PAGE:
BEDFORD-STUYVESANT — She’s known as the “Bed-Stuy Bully,” but rapper Siya is all about spreading a positive message.
The Brooklyn emcee returns to the small screen for the upcoming second season of the reality series “Sisterhood of Hip Hop,” hoping to change the game for women in the music industry. The Oxygen show follows five female rappers on their journeys towards fame.
Siya, born Michele Sherman, identifies herself as “the first openly gay female in the industry” and aims to break barriers in mainstream hip-hop.
“I’m very open about my sexuality. I make it clear because I’m not ashamed, nor am I afraid of what other people might say or think,” the 28-year-old said.
“For me to not conform to how they want us to be, act or look, I think I do a great job being an idol for little girls."
Women don't need to strip down to succeed in the music business, she added, which is why you won't find her wearing skimpy outfits in any of her videos.
“I want to show them it’s OK to do something better than a man and not have to take your clothes off. I think that’s a very powerful statement," she said.
"If your music is dope, it'll speak for itself."
While advocating for better representation for women in music, Siya represents more than her sexuality, she said. Her lyrics and flow come first, and her list of collaborators and mentors include R&B singers Tank, T.I. and Chris Brown.
The artist grew up in Bed-Stuy's Roosevelt Houses, turning to rap at the age of 7 to escape the challenges of a drug-addicted mother and an absent father. Days were spent on neighborhood corners, which eventually brought Siya her share of run-ins with the law, she said.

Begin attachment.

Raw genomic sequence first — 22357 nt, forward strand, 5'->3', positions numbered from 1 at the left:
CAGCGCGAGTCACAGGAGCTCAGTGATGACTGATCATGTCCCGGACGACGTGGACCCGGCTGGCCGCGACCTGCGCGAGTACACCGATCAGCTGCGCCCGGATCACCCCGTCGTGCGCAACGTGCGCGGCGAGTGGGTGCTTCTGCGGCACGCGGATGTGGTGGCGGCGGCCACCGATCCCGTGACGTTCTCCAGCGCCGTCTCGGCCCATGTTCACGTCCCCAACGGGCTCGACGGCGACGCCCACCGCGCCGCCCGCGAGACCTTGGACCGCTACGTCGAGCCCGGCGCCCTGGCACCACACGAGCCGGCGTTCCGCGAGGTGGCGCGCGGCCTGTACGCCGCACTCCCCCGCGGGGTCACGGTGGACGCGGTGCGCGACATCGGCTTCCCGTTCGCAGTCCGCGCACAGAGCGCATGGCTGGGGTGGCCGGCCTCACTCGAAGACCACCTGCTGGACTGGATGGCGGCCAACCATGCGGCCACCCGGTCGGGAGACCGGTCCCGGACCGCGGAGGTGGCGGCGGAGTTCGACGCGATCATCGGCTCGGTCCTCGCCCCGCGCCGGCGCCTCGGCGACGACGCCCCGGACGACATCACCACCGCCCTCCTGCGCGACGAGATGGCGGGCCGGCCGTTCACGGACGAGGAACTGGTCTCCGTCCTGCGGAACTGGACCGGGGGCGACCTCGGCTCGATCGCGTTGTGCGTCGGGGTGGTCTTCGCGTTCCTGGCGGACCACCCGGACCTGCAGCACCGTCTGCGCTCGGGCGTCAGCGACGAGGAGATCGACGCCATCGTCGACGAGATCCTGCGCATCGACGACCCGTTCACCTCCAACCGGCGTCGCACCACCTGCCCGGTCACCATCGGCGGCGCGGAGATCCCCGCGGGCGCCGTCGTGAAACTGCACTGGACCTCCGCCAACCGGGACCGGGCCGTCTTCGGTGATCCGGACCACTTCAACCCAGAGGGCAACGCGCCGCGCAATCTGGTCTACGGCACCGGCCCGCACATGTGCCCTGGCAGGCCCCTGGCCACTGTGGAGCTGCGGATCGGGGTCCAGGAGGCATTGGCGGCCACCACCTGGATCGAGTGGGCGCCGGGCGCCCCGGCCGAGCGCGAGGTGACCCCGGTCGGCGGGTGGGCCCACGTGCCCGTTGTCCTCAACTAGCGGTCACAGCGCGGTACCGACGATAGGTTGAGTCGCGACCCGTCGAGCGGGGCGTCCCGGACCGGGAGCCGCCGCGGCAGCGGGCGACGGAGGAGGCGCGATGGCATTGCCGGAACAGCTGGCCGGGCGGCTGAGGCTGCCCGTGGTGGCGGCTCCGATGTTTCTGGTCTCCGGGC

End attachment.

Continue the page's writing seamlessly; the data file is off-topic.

“I grew up very closely with other people from my 'hood and we were knuckleheads as far as hustling and getting into trouble. I was one of the few females hanging with a bunch of dudes,” she said.
“My grandmother tried her best to steer me away from the streets. She and the Roosevelt projects helped me become a very strong, independent woman.”
Among her tattoos are “Brooklyn” inked on the back of her hand and “Bed-Stuy” emblazoned across her forearm. In between filming and recording on the West Coast, Siya returns often to visit her family.
“People want to be 'hood but forget the whole idea is to make it out of the 'hood,” she said. “I’m from the concrete jungle and I did make it out, but I like to go home to get that grit back in me.”
Siya released a mixtape on Jan. 21 and her first album, titled “S.T.I.L.L.,” is set to debut in the coming months.
In the meantime, she hopes to wrap up filming for “Sisterhood of Hip Hop” and continue building her fan base.
"You don't even know the monumental impact you are making on the gay community but, most importantly, on all women in general," one admirer commented on the rapper’s Instagram.
“I never want my fans to feel like they can’t touch me,” Siya said of her supporters.
“All of us as individuals have something more to offer to the world and for women. I want to show the youth it's OK to be yourself and not worry about viewpoints of other people.”